Fashion plates (2), Costumes Parisiens 49, 54, pochoir (engraved and screen printed / stencilled) print / mounted on card, designed by Robert Pichenot, Journal des Dames et des Modes, Paris, France, 1913
These fashion plates are from a collection of 186 Costumes Parisien fashion plates created for the Journal des Dames et des Modes by leading commercial artists of the day - George Barbier, Leon Bakst, Pierre Legrain, Etienne Drian, Victor Lheur, Gerda Wegener, J. van Brock, Armand Vallee and others.
At the time that the plates were produced, the fashionable woman had to own a bewildering number of outfits for different times of the day and for different activities - everything from morning, afternoon and evening dresses to hunting, riding, tennis, garden party, yachting, walking, beach-strolling and 'visiting' outfits. The fashion illustrated in the journal reflects this vogue and the shift from corset structures that anchored dresses around a very narrow waist and ribcage and accentuating hips and breasts, towards a more cylindrical dress form that eventually led to the loose "flapper" dress style of the 1920s. Fashionable children's and men's costume of the day is also illustrated.
The Journal des Dames et des Modes was founded by Tom Antongini, secretary, friend and biographer of poet, connoisseur and collector, Gabriele D'Annunzio (1863-1938) whom he followed into Parisien exile from Italy in 1910. Designed for lovers of rare editions, the Journal aimed to appeal to an audience of connoisseurs and aesthetes and to be a reflection of the intellectual and cultural atmosphere of Paris, and a record of Parisien culture and fashion at the time. It sought to distinguish itself from already existing periodicals, such as Femina and La Vie Parisienne that were produced in thousands and illustrated by photography, with its rich and vivid coloured plates achieved through the pochoir printing process in which up to thirty colour screens or stencils are used to insert colours into the delicate linear designs of the copper plate engravings.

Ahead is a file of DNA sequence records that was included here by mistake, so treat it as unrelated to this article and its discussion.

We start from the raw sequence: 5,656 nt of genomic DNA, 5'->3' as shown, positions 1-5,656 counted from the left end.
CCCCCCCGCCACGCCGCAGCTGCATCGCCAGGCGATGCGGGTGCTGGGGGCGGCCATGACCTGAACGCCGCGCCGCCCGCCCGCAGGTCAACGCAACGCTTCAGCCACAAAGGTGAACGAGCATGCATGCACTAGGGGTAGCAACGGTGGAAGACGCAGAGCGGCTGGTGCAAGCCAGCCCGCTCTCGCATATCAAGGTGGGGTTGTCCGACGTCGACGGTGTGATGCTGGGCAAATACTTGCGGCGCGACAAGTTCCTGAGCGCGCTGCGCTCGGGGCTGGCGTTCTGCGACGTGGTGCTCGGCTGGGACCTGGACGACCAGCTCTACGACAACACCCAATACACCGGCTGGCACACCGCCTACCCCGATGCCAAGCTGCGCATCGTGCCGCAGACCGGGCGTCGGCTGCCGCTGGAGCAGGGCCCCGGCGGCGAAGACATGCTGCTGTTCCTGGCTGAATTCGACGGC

The Journal des Dames et Des Modes lasted only two years. The first issue appeared on 1 June 1912, the last on 1 August 1914 due to the outbreak of World War I. It was issued three times a month with from one to five illustrative plates inserted. The first edition was printed in an edition of 1,250 copies on quality hand-made Holland paper, plus 29 delux copies on Japan paper. Two other Parisien fashion magazines emerged in Paris in 1912 - La Gazette du Bon Ton (1912-1925) founded and published by Lucien Vogel and Modes et Manieres d'Aujourd'hui issued by Corrard and Meynial. All three magazines echoed in their titles, journals that had appeared in the 18th and 19th centuries. While the Journal used many of the same artists as La Gazette, it differed to La Gazette in that its plates of 1912 to 1914 signify the end of an era, 'La Belle Epoque', and the beginning of another. La Gazette on the other hand, which continued into the 1920s, evolved to embrace the new velocity of life by illustrating streamlined fashion against backgrounds that referred to the industrial, mechanised, 'moderne' world of railroads, cars and steamships.
The collection of 143 fashion plates from the Journal des Dames et des Modes is offered as a donation to the Powerhouse Museum by Alistair Roberts, a Sydney-based theatre and costume designer and tailor, who assembled the collection with dedication and enthusiasm over several decades.
Ricci, F.M., Costumes Parisiens Journal des Dames et Des Modes Vol 1 & 2, Italy 1979 (Introduction by Christine Nuzzi)
Parisiens Costumes plates in full colour (1912-1914), Dover Publications, New York, 1982
www.camrax.com: Camrax Beverley Birks Couture Collection
www.homestore.com: Alice Van Housen - French Fashion Prints make a statement.
Anne-Marie Van de Ven
Curator, 20 June 2002
Robert Pichenot, Paris
Executed Journal des Dames et des Modes plate nos 49 and 54.
Fashion plate created for the Journal des dames et des modes, Paris 1913